What Does Staying Balanced In The Swing Really Mean?

Joshua Rodrigues
4 min readMar 25, 2018
No One Is Going To Say That Hoskins Isn’t Balanced

Today guys we are going to be looking at Balance in the Swing. What is Balance? How can we achieve this? Why is Balance important? Why is it so misunderstood? How can we help hitters to better understand the idea of balance?

What balance in the swing isn’t.

I don’t think that this is what should be expected when we talk balance.

For a lot of coaches out there the idea of balance comes with the thought that players should not shift, move, or loss any footing in the ground. This is the crux of what I am trying to get away from when it comes to the idea of staying balanced in the swing.

We as a coaching community now understand that in order to make sure that our hitters are able to face some of the most stressful velocities that have ever challenged hitters that we need to realize that swing mechanics, and idea have evolved. So our idea of balance needs to shift with this.

Why is Balance important?

Balance is important to the swing for the fact that you want to allow hitters to be athletes in the box. Every single athlete who is either a soccer player, or a basketball player is balanced as they play their sport. The fact that these players are balanced throughout their movements is important for not only this discussion but for future discussions in the swing. Notice the athlete below grabbing a rebound. Even in his jump body mostly in a straight line, and balanced.

Another example of this balance is going to be the picture of the skier below. He goes from cutting in one direction to cutting in the next. The whole time while holding his balance. MOVING from position to position. This is key. Holding some athletic balance while MOVING.

Why is it so misunderstood?

I think for the most part when coaches, parents, and players think of balance they think of a scale. They envision a player always keeping their balance perfectly centered throughout the entire swing. Although players may move around, coaches still think of players as being PERFECTLY CENTERED THE WHOLE TIME. As we will find this happens but differently than we have ever seen.

Most coaches think of balance all the way to the left. Standing LEFT Running RIGHT

Below you are going to find a video of Hoskins. You should notice that even though there is many things going on in the swing. You will notice that he keeps his dynamic balance. I am using this term from Bob Keyes. I love it because I think that being athletically balanced has a much greater upside than just simply keeping our feet on the ground.

Hoskins although he moves, kicks, and swings never is unstable, or uncoordinated in his swing.

Having you swing so that you are able to stay athletic while you are moving is going to be a key factor as we head forward in this article. You are going to see that many players, and coaches look at the smoothness of Robinson Cano’s swing. One of the main factors is how graceful he is when he swings. He is a perfect example for our discussion on balance in the swing.

Cano Having A Rhythmic Balance In His Swing

Cano loads all different body parts in his swing, tips that bat, strides toward the baseball, and to me is still considered a prime candidate for our discussion on balance. Having an athletic balance in your swing is going to let you move in an athletic, but controlled manner. This is the key, if you are going to be out of control with your movements in the batters box, or you are quick or herky jerky then you will have problems in my opinion of staying balanced.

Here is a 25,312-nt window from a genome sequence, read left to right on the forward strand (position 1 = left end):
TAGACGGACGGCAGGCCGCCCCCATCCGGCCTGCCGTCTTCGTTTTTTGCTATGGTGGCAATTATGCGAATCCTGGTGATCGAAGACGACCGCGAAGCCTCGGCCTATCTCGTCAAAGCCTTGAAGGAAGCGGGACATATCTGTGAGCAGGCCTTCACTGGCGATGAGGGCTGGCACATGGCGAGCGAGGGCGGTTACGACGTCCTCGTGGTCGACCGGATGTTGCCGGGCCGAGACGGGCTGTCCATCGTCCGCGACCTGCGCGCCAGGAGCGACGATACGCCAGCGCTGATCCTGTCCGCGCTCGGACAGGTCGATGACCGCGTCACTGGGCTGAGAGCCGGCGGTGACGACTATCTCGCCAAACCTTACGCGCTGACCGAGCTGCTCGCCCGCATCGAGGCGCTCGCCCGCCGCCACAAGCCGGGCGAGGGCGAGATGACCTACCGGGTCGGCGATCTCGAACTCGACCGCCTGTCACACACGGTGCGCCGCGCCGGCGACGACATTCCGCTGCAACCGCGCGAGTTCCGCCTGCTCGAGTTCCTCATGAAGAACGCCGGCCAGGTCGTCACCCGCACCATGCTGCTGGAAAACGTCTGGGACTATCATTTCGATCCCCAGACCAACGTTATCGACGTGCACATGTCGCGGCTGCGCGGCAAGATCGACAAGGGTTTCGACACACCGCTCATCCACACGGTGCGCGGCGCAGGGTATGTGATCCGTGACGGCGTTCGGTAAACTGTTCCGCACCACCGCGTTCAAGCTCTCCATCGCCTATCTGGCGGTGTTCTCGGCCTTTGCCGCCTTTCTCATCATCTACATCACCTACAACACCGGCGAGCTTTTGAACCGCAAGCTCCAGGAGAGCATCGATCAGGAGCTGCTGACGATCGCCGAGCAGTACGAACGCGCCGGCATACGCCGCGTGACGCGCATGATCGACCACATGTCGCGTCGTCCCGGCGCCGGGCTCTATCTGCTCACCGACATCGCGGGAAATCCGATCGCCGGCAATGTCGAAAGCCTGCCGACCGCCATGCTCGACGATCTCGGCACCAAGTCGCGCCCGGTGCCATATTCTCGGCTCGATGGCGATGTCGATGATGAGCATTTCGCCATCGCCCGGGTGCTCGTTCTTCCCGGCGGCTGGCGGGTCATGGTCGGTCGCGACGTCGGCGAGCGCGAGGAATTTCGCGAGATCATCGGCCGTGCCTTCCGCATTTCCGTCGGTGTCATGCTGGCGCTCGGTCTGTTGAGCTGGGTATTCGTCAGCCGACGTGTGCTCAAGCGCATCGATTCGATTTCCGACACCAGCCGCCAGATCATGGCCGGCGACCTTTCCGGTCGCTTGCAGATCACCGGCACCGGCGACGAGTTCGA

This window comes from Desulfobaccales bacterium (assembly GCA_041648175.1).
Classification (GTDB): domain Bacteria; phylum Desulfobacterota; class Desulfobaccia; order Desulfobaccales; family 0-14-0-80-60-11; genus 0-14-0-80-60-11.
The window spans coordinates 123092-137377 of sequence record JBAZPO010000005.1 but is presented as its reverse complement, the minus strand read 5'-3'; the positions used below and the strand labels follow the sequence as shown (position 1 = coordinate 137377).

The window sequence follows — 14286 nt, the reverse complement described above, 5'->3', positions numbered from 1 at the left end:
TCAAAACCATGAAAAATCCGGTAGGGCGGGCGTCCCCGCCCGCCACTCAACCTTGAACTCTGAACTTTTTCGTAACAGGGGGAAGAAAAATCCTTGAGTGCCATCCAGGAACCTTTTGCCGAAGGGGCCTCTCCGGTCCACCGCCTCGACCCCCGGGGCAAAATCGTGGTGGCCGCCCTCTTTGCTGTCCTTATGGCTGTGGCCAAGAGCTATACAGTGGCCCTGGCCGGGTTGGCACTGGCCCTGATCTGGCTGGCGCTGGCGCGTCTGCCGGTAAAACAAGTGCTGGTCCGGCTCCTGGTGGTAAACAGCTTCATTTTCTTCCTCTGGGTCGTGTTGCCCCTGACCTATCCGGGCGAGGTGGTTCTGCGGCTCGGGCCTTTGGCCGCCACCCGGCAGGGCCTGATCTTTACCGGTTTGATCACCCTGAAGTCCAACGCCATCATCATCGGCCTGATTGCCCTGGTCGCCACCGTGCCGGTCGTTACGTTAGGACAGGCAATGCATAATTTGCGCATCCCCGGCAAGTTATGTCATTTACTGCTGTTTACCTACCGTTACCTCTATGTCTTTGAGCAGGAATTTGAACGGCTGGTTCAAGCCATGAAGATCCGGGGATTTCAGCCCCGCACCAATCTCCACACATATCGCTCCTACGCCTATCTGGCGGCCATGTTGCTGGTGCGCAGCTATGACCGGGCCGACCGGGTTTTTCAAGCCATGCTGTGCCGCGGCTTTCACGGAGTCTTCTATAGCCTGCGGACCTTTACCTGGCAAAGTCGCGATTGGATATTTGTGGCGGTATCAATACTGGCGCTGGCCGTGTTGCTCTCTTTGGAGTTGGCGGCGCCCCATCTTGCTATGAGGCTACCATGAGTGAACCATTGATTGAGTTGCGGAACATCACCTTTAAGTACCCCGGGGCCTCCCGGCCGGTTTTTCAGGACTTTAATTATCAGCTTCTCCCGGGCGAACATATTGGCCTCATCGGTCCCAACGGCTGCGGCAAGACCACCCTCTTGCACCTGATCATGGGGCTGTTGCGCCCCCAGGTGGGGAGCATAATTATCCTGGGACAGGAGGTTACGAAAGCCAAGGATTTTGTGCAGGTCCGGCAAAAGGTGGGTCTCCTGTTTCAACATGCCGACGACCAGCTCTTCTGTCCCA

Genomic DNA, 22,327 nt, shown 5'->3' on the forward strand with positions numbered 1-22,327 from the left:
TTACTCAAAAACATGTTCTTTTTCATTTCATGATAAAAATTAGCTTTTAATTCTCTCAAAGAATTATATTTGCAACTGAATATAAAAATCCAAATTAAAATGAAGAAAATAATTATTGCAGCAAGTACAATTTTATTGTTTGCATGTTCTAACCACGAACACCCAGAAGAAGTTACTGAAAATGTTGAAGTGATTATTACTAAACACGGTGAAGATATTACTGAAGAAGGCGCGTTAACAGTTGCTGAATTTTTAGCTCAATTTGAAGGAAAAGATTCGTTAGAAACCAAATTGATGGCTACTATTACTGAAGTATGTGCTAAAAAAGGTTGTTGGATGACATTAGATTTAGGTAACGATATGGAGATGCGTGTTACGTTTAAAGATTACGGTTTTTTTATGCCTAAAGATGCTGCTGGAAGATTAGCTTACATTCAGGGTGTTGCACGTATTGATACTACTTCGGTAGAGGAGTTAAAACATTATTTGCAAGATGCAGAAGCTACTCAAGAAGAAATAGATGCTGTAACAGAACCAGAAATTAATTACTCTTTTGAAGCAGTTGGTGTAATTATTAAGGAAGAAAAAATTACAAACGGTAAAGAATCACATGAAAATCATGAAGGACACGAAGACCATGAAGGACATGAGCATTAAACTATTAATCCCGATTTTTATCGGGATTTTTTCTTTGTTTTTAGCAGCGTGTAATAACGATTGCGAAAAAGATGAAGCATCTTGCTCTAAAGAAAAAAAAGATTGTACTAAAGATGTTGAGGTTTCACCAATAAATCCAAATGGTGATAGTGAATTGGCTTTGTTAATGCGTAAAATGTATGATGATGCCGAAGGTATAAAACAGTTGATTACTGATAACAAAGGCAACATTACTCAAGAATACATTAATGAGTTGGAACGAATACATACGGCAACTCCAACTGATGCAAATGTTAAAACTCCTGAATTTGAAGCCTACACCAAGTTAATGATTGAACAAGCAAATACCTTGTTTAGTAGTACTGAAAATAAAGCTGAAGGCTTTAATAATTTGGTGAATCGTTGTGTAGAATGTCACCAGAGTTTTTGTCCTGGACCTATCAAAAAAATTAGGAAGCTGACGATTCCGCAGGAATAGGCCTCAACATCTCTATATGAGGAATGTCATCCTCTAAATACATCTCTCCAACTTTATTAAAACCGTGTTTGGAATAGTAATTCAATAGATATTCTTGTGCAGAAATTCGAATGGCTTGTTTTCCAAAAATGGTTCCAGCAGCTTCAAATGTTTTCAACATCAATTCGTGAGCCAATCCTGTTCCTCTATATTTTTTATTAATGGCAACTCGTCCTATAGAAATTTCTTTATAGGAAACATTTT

Being Athletically Balanced can be summed into the following factors:

  1. Slow controlled movements in the box. No matter how big of small of a leg kick, load, or movements you have. If you can not move slowly, and be relaxed in the box while doing so you will at some point rush and become unbalanced in the box.
  2. Center Of Mass…Centered. Good picture of it from the side on Cano, but you should notice that Cano’s head, spine, and pelvis all align into a straight line throughout the swing. This is huge because if you tip, fall, or bend this will cause issues with being athletic in the box. Imagine Cano swinging with his head tilted toward the catcher. Below are two good shots of Cano, and Sadhuro Oh showing off different loads, but in my estimation being balanced.
Head, Torso, Pelvis
Head, Torso, Pelvis Thought different from Cano the same principals apply.

Let's move on to players who have bigger movements.

The idea behind being athletically balanced means that although you may move a lot over the time you are swinging, you maintain the ability to move athletically. Guys like Bellinger allow for that in their swings. Although Bellinger has a bigger linear move toward the pitcher again a great example of staying balanced throughout. The torso doesn’t get ahead of the hips, and the head, and spine stay in line.

Great shot here of Clemente who is literally jumping toward the baseball. Although he jumps toward the baseball, you should notice that his head, spine, and pelvis stay mostly in a straight line. Although he is literally leaving his feet once he lands from this it looks like he is ready to move out of the box. Dare I say athletically. Balanced, he is not going to fall over, he is not going to tip in a different direction.

How can we help hitters to better understand the idea of balance?

Although players way want to stay with what they think is perfect balance in the swing. We need to realize that we can make movements in the swing and be balanced dynamically. Hitters can not be static, and dynamic balance is how a player will be able to shift from one position to the next.